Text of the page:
ike I mentioned, I spent a long weekend visiting the Bruntzes and running around the Bay Area. Among the highlights: visits to a couple Amoebas, City Lights Books, Vesuvio Cafe, an Irish bar with an Indian restaurant in the middle of it, a Warhol exhibit at the de Young, attending the above-pictured bonfire on Ocean Beach, seeing the A’s play the Blue Jays (and getting a sweet Justin Duchscherer bobblehead), riding in creepy carpool and a developing addiction to Shaun White Snowboarding on Wii. Not a bad way to spend a furcation.
onight, as I waited at for my slice when I stepped out of the office for dinner, I picked up an old copy of what’s left of Time magazine. As I flipped through a few pages, I came across a story about how some real estate prospectors and city developers predict Detroit will be the country’s next boom town based, in part, on the dirt-cheap prices of land and homes. To illustrate the point, most of the opening spread was a decidedly mediocre photo of an empty residential lot from the Rust Belt.
The beauty of it came from a conveniently placed pizza grease stain. Aside from making me second guess my selected nourishment for the evening, the appearance of a pollutant taking the form of the foliage on a tree got my brain spinning. In fact, on first glance, I thought it was an intentional illustration (something the poorly lit iPhone photo above doesn’t quite convey). Sometimes you have to sketch out an idea, and sometimes an idea sketches itself out for you.
in Seattle for a few days to visit some friends, catch a couple Mariners games and see Leonard Cohen play a leg of his first U.S. tour in more than 15 years. And, as it often is, the Seattle Central Library was my first stop after I got off the train. It’s easily among the five coolest modern buildings I’ve been in, and I’m always compelled to visit it, sign on and check my email. And this time around, to sing the praises of this structure.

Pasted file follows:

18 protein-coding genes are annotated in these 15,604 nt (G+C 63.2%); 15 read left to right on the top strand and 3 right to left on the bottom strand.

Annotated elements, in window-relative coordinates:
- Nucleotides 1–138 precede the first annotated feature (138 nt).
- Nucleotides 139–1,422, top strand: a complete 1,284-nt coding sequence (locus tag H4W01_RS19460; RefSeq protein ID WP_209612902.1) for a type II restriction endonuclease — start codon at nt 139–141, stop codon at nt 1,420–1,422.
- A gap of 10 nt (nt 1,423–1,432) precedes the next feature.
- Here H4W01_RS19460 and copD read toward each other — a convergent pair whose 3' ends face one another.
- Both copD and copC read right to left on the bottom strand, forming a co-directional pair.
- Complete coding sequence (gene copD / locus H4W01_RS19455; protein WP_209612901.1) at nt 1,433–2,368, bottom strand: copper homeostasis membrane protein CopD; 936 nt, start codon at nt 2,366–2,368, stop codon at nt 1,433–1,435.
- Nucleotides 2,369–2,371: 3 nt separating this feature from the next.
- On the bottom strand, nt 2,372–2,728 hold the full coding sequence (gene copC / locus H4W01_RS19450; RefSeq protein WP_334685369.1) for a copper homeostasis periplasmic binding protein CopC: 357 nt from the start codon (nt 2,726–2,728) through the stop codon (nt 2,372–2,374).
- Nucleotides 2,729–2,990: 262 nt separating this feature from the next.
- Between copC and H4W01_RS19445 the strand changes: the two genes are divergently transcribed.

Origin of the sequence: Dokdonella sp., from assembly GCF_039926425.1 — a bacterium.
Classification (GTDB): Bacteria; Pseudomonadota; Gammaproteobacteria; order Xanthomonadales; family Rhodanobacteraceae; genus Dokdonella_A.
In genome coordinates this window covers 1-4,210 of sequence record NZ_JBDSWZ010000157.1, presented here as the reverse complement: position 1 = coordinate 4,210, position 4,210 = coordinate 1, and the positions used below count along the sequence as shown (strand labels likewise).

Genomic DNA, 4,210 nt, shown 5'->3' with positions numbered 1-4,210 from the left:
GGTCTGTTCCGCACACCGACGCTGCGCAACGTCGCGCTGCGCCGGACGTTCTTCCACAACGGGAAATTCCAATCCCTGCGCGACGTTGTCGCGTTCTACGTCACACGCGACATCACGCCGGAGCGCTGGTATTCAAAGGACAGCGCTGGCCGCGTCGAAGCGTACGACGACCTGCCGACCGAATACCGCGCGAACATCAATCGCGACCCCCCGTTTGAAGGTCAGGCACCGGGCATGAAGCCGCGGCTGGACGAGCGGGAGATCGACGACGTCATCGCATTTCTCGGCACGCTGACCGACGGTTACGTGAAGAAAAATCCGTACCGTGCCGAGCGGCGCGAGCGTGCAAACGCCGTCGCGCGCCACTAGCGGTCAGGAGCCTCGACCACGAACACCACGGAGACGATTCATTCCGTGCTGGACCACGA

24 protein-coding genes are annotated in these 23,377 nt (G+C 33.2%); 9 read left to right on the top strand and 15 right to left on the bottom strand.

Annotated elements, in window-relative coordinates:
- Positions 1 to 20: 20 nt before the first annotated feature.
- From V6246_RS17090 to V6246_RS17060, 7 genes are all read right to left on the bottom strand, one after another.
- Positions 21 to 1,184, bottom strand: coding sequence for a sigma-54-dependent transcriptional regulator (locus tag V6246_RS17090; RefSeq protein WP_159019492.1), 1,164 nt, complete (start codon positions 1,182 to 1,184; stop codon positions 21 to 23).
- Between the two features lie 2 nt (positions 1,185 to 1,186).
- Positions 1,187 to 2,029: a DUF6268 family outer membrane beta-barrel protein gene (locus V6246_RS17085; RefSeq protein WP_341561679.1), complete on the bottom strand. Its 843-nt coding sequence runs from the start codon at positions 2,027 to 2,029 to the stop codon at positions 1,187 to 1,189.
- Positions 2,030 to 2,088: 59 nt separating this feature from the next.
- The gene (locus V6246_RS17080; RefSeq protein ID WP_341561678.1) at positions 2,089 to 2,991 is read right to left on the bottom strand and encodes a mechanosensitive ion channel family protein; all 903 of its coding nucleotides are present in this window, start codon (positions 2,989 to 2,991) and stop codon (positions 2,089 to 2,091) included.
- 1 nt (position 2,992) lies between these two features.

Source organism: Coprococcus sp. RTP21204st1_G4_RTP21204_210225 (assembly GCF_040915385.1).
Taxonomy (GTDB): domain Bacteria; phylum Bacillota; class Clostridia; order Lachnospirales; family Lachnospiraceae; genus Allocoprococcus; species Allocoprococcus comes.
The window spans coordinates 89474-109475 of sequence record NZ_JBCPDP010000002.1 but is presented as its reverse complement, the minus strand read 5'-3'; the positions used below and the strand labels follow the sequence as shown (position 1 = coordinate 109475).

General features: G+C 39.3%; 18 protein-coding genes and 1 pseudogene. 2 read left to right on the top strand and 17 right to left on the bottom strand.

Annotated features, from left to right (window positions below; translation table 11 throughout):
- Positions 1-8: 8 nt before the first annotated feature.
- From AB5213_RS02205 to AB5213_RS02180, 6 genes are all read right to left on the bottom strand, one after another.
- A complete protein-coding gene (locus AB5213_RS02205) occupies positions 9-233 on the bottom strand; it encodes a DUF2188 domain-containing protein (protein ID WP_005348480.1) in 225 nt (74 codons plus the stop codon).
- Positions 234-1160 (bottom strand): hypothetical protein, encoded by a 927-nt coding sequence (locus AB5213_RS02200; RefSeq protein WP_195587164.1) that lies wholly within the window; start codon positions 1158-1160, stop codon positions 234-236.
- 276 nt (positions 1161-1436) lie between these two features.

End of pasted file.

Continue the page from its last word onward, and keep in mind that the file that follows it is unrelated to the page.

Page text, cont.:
I’m no architecture buff, but it doesn’t take one to realize how beautiful this building is. Its exterior is a honeycomb of steel and glass diamonds, and its interior offers ten floors books, references and reading and work space. No single floor is like another, with each forming uniquely to the contours of the angular lattice shell of the building. Each floor is wide open but sectioned off by seemingly natural partitions of different floor coverings, low steps and steel hand rail.
But the best part of the design (aside from nice typography in the signage) is the endless navigation possibilities. Every floor is interconnected with a series of stairwells, elevators and brightly-lit escalators. The central stack is one giant, slow-rising coil. Patrons can visit floors three through nine — which all flow into one another — without taking a single step up or pushing any elevator buttons.
It’s also a photographer’s wonderland. Immediately behind me there’s a photographer and a couple of models shooting some hipster-y fashion photos. Alas, while I brought my camera, I forgot my card reader at home, so until I get back this weekend, the image I stole off Wikipedia and a webcam self portrait will have to do.
or the better part of the past year, my brothers (and more recently, Cory’s friend, Craig) and I have been participating in a weekly photography exercise in which we all make pictures based on a common theme. By the end of each weekend (or, in my case, usually in the wee hours of Monday after I’m off work), we all post our resulting images over at weeklyphotography.blogspot.com for every one to judge. Though I’m not certain stripes and plaids are an exact fit for this week’s topic of “forbidden,” this was one idea I had. But since I generally use the topic as a guideline more than a written rule (and topic of “fashionably frowned-upon” is unlikely to come up anytime soon), maybe this picture will find its way onto the other blog at about three a.m. Monday.
ere’s a peek at something I’m working on that may or may not evolve into an illustration for the paper. I built it using a 360-degree panorama I made a couple days ago of Portland’s Pioneer Courthouse Square and one of many sets of instructions on the web about turning a skyline into a globe with Photoshop’s polar coordinates filter. If it ends up being used in the A&E section in a few weeks, I may build a few more highlighting other scenic Portland locales and post ’em, too. In the mean time, here’s is a look at the original image I built out of a dozen snaps.